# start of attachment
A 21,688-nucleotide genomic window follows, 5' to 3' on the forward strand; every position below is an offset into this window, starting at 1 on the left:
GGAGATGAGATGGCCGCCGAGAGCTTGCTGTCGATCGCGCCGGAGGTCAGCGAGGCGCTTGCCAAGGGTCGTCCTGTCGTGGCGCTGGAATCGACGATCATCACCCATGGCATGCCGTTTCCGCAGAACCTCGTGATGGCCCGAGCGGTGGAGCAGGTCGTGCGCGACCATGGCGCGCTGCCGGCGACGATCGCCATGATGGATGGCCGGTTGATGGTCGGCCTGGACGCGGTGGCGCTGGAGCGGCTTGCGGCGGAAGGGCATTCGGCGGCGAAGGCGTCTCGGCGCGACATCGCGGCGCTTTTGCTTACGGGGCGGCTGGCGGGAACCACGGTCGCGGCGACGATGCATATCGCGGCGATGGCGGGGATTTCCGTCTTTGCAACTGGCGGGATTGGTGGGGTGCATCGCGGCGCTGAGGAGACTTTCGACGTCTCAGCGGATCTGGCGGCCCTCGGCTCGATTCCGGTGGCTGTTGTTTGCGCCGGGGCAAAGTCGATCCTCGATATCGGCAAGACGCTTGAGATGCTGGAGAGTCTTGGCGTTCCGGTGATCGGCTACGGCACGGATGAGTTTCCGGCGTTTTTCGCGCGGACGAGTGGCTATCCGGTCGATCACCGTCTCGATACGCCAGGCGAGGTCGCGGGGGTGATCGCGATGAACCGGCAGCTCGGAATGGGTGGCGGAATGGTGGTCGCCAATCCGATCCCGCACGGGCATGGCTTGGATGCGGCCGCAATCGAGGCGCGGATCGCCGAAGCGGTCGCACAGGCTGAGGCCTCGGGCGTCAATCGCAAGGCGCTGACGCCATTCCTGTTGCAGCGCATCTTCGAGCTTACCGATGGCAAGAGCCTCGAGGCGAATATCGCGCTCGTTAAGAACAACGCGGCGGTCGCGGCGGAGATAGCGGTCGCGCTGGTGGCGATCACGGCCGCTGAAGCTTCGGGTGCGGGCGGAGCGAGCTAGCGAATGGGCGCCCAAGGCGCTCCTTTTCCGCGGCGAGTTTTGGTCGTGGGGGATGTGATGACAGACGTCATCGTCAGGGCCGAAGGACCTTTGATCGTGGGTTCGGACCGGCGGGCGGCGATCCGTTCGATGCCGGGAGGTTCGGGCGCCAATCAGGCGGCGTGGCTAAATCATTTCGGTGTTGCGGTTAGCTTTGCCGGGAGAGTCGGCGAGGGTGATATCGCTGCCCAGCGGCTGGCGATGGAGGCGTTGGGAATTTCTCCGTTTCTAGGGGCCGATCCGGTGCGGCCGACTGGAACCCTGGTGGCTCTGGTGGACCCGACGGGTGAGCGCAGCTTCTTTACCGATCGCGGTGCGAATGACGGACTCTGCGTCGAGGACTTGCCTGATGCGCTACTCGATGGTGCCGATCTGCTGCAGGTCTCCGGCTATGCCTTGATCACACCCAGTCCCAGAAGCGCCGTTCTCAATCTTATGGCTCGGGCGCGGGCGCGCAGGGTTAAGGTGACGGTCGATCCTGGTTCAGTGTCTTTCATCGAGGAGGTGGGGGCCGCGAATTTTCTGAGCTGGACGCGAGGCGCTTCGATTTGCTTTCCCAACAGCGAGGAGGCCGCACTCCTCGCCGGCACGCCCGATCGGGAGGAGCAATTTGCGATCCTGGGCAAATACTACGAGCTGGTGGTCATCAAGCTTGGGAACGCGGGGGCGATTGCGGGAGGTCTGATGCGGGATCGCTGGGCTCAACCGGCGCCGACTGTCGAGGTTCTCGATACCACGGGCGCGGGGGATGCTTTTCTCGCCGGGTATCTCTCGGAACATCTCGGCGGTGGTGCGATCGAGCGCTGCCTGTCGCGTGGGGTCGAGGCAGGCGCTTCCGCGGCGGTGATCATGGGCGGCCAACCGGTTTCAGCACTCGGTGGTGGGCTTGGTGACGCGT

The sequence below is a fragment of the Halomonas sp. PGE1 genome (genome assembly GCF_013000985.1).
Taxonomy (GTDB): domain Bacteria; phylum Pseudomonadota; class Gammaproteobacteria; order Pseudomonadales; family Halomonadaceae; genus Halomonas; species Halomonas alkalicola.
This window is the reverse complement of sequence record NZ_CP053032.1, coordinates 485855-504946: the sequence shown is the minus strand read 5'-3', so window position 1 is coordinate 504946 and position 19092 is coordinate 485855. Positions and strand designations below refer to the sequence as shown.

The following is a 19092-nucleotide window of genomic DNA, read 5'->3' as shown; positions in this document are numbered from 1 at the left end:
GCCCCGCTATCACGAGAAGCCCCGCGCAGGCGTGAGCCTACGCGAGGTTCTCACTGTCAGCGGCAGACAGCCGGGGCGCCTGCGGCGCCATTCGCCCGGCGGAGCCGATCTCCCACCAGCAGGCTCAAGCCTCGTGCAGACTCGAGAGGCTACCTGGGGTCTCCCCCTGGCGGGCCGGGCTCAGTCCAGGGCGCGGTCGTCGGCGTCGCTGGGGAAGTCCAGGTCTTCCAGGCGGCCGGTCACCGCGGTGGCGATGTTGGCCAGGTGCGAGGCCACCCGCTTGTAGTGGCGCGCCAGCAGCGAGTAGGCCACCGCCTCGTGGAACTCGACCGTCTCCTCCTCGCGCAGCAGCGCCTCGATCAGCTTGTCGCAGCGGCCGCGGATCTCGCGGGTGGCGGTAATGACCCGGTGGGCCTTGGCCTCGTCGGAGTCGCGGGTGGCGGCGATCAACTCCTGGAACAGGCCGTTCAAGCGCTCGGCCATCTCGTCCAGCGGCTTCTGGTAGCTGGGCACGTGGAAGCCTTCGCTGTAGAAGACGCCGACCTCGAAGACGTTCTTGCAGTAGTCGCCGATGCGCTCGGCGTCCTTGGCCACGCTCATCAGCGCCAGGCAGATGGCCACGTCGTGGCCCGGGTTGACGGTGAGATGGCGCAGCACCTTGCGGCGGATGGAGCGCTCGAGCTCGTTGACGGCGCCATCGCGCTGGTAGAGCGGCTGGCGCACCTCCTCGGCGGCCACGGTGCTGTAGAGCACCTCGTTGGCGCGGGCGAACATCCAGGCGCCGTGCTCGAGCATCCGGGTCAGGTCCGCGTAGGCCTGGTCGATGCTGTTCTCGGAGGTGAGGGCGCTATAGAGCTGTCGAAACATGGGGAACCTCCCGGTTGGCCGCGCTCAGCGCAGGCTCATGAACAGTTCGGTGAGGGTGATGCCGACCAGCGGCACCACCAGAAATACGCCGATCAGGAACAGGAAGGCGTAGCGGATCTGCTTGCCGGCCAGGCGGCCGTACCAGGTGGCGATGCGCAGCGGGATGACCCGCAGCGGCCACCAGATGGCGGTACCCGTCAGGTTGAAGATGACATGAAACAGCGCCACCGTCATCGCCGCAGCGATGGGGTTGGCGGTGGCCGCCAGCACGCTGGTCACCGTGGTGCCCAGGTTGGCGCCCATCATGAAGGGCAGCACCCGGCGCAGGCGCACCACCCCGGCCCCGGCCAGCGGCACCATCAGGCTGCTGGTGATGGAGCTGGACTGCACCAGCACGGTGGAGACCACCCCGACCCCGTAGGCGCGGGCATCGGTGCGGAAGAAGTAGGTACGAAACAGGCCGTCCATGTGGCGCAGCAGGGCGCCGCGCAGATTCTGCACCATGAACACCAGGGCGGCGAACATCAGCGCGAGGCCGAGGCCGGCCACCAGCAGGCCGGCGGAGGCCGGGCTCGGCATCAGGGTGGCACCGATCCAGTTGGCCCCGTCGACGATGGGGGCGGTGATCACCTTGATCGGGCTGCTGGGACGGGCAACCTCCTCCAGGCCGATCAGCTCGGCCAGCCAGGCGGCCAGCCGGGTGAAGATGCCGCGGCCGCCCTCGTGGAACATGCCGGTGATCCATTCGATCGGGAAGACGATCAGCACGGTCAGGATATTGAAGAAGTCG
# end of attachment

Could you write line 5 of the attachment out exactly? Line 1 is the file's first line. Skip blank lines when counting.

This window is the reverse complement of sequence record NZ_CP053032.1, coordinates 485855-504946: the sequence shown is the minus strand read 5'-3', so window position 1 is coordinate 504946 and position 19092 is coordinate 485855. Positions and strand designations below refer to the sequence as shown.